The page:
What is Headphone/Verbatim Theatre?

Headphone/verbatim theatre is a method of theatre-making which collects true stories of communities and individuals. These stories are recorded and edited, and played through headphones which actors wear on-stage.

The headphones serve as a visual sign that the words the actor speaks are not her own. Oades speaks of the actor as instead channeling the person who originally delivered the story. The actor reproduces the voice, breath, and vocal characteristics of the story, breathing their breath, feeling their words in their mouth.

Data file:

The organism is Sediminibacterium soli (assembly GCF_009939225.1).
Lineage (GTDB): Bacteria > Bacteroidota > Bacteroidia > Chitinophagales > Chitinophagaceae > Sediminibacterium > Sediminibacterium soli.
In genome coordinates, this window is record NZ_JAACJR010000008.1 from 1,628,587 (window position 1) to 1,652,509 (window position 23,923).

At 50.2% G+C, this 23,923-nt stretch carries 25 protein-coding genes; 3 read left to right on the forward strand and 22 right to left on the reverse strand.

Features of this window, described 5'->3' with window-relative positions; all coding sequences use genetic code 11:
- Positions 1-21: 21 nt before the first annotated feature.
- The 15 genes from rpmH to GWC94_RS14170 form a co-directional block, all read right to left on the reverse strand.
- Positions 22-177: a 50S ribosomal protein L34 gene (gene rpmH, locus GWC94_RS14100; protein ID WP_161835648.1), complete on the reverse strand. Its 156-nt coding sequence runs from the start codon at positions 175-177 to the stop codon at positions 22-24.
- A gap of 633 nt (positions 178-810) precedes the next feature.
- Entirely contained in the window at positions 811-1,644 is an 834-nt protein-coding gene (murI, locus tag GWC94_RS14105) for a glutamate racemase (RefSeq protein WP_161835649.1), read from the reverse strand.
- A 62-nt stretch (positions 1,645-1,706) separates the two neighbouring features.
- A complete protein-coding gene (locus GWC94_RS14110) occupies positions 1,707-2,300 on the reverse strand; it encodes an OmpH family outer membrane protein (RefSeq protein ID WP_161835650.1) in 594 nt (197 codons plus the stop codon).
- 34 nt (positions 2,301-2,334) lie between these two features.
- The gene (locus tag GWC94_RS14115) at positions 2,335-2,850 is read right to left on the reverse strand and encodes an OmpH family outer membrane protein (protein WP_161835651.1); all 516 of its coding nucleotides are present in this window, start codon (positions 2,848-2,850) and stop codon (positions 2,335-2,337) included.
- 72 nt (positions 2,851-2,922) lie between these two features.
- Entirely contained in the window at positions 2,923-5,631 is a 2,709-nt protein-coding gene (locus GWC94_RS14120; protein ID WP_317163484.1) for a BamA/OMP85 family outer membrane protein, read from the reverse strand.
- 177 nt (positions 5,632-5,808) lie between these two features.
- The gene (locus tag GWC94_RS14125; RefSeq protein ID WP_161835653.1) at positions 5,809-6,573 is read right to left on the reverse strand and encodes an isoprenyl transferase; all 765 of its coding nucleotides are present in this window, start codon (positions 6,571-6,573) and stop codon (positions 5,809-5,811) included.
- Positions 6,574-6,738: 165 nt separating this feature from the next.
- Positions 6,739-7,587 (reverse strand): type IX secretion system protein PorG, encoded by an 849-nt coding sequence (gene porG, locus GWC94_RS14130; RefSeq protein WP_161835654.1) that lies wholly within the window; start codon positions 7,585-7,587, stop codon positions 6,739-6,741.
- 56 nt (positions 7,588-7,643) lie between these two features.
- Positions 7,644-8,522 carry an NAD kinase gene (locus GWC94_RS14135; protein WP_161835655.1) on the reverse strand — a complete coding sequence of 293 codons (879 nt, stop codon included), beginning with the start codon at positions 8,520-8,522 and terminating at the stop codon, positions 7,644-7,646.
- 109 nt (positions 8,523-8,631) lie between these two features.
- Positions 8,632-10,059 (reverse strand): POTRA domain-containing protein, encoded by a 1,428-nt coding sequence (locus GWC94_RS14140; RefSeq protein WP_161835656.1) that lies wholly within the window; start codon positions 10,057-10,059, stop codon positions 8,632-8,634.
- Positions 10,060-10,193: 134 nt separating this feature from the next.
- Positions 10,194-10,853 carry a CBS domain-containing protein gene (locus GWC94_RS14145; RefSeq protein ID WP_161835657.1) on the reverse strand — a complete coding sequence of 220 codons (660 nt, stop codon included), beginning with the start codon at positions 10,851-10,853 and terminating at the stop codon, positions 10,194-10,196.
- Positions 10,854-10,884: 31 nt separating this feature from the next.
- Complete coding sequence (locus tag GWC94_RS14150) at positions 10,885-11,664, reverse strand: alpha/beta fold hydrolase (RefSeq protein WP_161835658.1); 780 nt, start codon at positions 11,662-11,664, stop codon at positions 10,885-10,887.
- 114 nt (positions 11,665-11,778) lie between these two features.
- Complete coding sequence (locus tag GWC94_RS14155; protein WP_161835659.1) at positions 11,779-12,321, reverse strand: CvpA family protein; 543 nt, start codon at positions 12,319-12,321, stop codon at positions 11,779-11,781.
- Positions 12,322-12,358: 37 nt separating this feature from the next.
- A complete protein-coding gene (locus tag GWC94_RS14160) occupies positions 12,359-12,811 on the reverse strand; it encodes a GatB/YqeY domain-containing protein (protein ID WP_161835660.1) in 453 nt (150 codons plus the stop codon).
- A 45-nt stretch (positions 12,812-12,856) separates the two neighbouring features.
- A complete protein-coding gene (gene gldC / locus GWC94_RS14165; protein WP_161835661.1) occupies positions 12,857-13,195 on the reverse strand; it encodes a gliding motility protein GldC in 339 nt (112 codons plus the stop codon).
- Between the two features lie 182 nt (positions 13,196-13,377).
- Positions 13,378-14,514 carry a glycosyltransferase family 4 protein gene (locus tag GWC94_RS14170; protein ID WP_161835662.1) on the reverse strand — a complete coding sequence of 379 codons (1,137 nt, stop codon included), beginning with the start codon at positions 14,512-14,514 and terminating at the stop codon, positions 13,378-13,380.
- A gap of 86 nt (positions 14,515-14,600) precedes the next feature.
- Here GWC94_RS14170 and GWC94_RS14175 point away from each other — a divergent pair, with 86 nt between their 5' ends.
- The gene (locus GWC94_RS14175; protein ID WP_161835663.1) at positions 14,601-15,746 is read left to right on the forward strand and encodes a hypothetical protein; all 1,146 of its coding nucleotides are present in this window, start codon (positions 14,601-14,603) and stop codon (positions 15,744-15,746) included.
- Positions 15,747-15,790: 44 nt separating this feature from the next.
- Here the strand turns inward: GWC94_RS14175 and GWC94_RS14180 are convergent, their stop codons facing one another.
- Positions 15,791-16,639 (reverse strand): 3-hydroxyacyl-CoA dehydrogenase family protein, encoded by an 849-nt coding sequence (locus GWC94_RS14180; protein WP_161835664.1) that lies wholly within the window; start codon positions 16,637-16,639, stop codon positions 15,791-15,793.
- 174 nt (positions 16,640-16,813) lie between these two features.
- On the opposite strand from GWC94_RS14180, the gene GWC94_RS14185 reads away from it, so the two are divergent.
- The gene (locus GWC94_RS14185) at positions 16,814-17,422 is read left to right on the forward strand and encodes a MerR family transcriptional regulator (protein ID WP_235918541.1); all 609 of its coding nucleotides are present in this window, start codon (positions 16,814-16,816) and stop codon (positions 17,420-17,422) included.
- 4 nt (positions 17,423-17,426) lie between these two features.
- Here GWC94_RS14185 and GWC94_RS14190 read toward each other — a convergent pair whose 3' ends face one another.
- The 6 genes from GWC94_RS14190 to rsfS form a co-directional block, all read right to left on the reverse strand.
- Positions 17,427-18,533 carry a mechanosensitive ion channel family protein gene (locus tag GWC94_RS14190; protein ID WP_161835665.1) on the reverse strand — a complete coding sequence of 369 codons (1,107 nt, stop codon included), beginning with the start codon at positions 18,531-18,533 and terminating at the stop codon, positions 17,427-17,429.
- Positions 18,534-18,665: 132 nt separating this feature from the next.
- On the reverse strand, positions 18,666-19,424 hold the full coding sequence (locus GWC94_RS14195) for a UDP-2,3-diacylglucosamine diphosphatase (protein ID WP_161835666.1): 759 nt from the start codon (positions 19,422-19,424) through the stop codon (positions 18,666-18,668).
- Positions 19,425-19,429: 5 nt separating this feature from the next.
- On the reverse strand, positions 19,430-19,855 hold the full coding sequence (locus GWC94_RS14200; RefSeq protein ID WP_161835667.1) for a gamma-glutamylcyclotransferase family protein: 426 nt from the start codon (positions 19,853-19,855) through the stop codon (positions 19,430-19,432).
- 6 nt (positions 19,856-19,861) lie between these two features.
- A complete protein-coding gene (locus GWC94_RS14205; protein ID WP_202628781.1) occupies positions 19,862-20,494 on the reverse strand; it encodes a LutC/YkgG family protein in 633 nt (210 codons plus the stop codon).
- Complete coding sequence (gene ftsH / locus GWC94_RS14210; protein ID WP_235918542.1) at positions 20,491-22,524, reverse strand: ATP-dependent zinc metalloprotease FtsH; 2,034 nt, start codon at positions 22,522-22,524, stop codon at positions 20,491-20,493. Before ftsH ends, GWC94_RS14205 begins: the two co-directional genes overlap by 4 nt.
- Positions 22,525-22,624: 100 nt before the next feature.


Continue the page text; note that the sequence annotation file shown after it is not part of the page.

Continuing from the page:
This is similar to what Rebecca Schneider refers to as 'ghosting' in her book, The Explicit Body in Performance. Schneider's work is a key text in my research on rape prevention and uses feminist analysis to explore performances by Annie Sprinkle and Carolee Schneeman, among others. This 'ghosting' refers to the referencing of a precedent, as if to 'summon the ghosts'. It is not an attempt to find the pure, unadulterated story, but an awareness of the instability of representation. There is no attempt to recreate the real, but instead, to represent it. So in the piece, Stories of Love and Hate we do not hear the 'real' story of the Cronulla riots, but we listen to representations of representations of the riot. Moral judgement and any attempt to choose who is 'right' then receeds, as focus is intead drawn to multiple layers of representations.